Mayor Michael Bloomberg defended Walmart against criticism that the big box store's $5 million donation to help create jobs was more of a PR ploy than a philanthropic gesture.
"Walmart's a good corporate citizen," Bloomberg said Tuesday in Brownsville, Brooklyn, when asked about the intent behind the donation. "I don't see how you do your company's philanthropy without saying that it's connected to everything. Everything's always connected."
Bloomberg announced that the chain pledged $5 million to create summer jobs for young New Yorkers on Tuesday, saying the money would restore as many as 3,400 of the 11,000 total minimum-wage jobs the city was forced to slash from its Summer Youth Employment Program due to loss of state and federal aid.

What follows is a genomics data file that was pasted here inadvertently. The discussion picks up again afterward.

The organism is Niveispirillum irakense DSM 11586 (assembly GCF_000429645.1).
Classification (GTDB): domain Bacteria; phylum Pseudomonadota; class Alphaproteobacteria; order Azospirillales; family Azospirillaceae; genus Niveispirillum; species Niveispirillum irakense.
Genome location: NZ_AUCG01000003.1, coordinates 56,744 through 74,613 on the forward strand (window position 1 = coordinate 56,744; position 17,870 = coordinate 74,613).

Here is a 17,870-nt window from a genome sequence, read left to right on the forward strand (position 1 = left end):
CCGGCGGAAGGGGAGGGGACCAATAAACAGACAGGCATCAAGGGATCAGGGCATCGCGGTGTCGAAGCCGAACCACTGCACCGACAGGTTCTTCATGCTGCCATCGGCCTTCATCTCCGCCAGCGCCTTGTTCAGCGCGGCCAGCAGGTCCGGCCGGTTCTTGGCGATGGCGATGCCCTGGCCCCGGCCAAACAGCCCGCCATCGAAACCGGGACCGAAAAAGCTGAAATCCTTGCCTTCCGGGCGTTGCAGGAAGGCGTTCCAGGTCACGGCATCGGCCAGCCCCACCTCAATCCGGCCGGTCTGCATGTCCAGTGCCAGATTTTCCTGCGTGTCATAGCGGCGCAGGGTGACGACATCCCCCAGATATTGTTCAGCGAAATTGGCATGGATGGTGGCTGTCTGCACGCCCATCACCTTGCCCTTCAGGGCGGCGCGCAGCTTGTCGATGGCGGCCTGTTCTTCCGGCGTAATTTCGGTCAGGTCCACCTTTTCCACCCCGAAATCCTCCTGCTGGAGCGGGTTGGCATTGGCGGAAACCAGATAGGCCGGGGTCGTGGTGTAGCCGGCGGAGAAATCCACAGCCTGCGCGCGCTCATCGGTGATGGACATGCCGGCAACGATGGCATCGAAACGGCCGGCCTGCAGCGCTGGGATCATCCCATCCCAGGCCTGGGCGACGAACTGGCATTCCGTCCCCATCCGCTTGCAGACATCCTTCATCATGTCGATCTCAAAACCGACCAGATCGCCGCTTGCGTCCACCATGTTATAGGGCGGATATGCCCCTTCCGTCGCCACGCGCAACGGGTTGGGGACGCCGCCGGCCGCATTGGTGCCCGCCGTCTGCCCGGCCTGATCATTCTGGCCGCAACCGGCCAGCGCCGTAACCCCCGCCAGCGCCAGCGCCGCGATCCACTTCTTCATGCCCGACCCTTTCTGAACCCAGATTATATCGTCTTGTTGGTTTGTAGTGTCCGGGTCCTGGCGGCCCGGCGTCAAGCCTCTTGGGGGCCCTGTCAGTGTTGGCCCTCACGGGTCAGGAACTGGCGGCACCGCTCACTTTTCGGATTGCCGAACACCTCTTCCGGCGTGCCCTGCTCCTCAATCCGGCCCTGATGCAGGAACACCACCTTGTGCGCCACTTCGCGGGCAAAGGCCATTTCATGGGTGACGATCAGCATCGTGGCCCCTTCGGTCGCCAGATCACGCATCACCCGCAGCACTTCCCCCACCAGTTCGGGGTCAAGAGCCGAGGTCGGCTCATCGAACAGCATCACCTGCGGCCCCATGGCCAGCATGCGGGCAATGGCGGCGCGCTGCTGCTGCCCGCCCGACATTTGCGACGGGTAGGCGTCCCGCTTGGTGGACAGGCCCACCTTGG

Walmart has drawn the ire of many critics who do not want the big box store moving into the five boroughs.
But Councilman Charles Barron, an outspoken critic of Walmart's labor practices who represents parts of Brooklyn where the chain had been reportedly eyeing possible locations, called the grant a "little pittance" that amounts to a "cheap hustle" for the retailer to enter the New York market.
"Pay a living wage, $12 and up, allow workers to unionize, pay decent health care, pay pension, use local distributors, and you're welcomed," Barron said.
Walmart spokesman Steve Restivo said the retailer continues to look for locations across the five boroughs, and that it hasn't signed any leases in the city.
Whether Walmart will decide to open a New York store, and whether such a move will require legislative approval, remain to be seen. Bloomberg insists that no preferential treatment will be afforded to the retail giant.
"We're not going to treat Walmart special, but we’re not going to discriminate against them or any other company that wants to come here," Bloomberg said.